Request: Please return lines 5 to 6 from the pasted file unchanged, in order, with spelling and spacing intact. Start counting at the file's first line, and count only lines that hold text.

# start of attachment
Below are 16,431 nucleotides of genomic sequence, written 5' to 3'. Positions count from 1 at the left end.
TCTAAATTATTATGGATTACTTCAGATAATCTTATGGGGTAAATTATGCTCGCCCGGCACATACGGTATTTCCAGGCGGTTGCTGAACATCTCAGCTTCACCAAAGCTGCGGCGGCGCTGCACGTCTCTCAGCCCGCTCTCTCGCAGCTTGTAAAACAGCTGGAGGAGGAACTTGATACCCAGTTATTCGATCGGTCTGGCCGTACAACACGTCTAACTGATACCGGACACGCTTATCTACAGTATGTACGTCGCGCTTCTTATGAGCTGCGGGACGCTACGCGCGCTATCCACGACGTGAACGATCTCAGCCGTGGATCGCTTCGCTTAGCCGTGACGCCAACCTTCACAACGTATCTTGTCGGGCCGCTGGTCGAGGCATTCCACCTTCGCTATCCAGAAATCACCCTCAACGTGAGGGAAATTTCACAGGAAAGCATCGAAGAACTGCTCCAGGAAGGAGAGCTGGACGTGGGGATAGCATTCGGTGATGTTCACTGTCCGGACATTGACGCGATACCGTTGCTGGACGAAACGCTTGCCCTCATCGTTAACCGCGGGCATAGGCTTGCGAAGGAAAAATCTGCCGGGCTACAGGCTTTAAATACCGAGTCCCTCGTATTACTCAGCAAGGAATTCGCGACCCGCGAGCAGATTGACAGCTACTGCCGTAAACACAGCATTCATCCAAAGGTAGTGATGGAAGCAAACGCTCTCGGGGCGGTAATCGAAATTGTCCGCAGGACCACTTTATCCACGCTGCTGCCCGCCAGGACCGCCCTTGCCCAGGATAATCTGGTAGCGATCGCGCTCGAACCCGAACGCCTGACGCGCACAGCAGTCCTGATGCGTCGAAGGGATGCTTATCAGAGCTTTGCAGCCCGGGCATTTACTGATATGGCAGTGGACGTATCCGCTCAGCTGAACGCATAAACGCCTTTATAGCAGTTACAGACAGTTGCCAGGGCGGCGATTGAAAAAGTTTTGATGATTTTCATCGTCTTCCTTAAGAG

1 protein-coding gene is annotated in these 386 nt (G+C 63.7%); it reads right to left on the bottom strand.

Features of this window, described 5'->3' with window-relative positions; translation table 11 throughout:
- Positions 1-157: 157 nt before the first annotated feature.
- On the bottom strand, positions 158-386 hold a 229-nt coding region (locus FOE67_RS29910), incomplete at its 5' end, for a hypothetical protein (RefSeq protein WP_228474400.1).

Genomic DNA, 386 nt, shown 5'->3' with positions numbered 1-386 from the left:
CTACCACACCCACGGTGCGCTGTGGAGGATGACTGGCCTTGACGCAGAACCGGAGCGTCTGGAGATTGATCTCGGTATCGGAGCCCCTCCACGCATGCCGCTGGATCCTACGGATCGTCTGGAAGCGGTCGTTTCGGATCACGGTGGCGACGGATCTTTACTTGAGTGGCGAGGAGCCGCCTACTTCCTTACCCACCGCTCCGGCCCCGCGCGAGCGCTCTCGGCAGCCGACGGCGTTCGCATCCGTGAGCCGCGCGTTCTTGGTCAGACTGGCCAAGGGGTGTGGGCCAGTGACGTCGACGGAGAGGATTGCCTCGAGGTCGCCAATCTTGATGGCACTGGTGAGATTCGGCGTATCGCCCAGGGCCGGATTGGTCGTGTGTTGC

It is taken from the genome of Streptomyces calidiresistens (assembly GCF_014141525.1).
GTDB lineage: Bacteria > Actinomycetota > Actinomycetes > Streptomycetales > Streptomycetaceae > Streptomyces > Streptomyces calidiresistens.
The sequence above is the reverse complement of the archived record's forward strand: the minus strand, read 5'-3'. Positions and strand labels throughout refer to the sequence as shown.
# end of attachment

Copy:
- Positions 1-157: 157 nt before the first annotated feature.
- On the bottom strand, positions 158-386 hold a 229-nt coding region (locus FOE67_RS29910), incomplete at its 5' end, for a hypothetical protein (RefSeq protein WP_228474400.1).